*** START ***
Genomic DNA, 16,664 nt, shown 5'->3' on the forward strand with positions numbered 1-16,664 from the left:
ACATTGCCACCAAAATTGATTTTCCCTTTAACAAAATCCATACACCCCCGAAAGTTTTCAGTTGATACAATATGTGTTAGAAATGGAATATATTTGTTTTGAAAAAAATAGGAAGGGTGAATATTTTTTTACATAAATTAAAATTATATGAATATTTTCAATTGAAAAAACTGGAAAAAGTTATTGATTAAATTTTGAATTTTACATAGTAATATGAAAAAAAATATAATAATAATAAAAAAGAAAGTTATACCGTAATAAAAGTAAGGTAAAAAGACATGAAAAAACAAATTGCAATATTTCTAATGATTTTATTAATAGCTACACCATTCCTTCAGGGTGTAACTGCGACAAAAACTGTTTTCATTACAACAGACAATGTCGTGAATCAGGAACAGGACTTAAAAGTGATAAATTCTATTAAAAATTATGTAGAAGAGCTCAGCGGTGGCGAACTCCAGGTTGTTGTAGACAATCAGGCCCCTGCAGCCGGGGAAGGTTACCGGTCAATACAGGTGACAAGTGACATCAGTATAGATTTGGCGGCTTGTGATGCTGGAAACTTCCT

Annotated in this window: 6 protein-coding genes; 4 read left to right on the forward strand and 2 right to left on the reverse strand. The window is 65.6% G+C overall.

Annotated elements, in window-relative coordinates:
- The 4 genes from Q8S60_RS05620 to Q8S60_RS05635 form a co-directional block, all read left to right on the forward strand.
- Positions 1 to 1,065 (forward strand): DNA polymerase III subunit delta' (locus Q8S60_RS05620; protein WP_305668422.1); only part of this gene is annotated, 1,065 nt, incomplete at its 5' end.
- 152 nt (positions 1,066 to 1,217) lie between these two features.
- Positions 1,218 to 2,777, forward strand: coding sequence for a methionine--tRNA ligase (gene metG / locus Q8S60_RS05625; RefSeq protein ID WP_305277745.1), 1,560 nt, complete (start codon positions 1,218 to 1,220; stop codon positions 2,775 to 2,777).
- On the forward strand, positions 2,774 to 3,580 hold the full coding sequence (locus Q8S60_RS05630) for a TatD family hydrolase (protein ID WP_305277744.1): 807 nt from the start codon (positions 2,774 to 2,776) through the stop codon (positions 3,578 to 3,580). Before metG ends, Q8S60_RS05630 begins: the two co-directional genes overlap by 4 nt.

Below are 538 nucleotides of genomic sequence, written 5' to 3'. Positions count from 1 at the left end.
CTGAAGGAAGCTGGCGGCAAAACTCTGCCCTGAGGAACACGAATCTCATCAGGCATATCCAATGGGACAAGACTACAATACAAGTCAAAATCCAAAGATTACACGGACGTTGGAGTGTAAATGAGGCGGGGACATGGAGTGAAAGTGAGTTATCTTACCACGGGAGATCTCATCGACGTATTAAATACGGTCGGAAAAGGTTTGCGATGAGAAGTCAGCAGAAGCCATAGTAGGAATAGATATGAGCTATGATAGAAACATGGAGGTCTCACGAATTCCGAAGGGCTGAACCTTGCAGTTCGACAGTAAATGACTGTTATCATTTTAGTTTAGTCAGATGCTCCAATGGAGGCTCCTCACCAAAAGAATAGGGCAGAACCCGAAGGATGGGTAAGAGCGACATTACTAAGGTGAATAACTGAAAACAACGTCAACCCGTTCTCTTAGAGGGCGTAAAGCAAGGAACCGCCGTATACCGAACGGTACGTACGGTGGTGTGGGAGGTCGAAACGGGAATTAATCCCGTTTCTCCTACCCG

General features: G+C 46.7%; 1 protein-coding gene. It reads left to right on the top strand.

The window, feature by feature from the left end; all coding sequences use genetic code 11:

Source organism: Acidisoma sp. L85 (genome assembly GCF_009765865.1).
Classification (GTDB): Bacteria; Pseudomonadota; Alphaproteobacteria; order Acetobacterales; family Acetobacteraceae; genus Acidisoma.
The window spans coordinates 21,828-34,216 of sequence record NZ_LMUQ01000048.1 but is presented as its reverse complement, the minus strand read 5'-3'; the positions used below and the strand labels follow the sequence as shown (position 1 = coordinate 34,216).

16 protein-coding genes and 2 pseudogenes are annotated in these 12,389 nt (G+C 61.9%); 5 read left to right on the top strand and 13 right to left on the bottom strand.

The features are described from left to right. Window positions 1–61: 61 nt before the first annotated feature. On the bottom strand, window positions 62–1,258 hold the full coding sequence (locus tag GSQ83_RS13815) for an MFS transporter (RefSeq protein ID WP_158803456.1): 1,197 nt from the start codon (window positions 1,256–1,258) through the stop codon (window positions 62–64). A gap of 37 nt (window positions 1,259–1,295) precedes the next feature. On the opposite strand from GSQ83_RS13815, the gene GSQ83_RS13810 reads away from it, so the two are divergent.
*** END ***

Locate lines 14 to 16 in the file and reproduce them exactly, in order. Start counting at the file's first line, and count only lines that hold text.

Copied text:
Source organism: Acidisoma sp. L85 (genome assembly GCF_009765865.1).
Classification (GTDB): Bacteria; Pseudomonadota; Alphaproteobacteria; order Acetobacterales; family Acetobacteraceae; genus Acidisoma.
The window spans coordinates 21,828-34,216 of sequence record NZ_LMUQ01000048.1 but is presented as its reverse complement, the minus strand read 5'-3'; the positions used below and the strand labels follow the sequence as shown (position 1 = coordinate 34,216).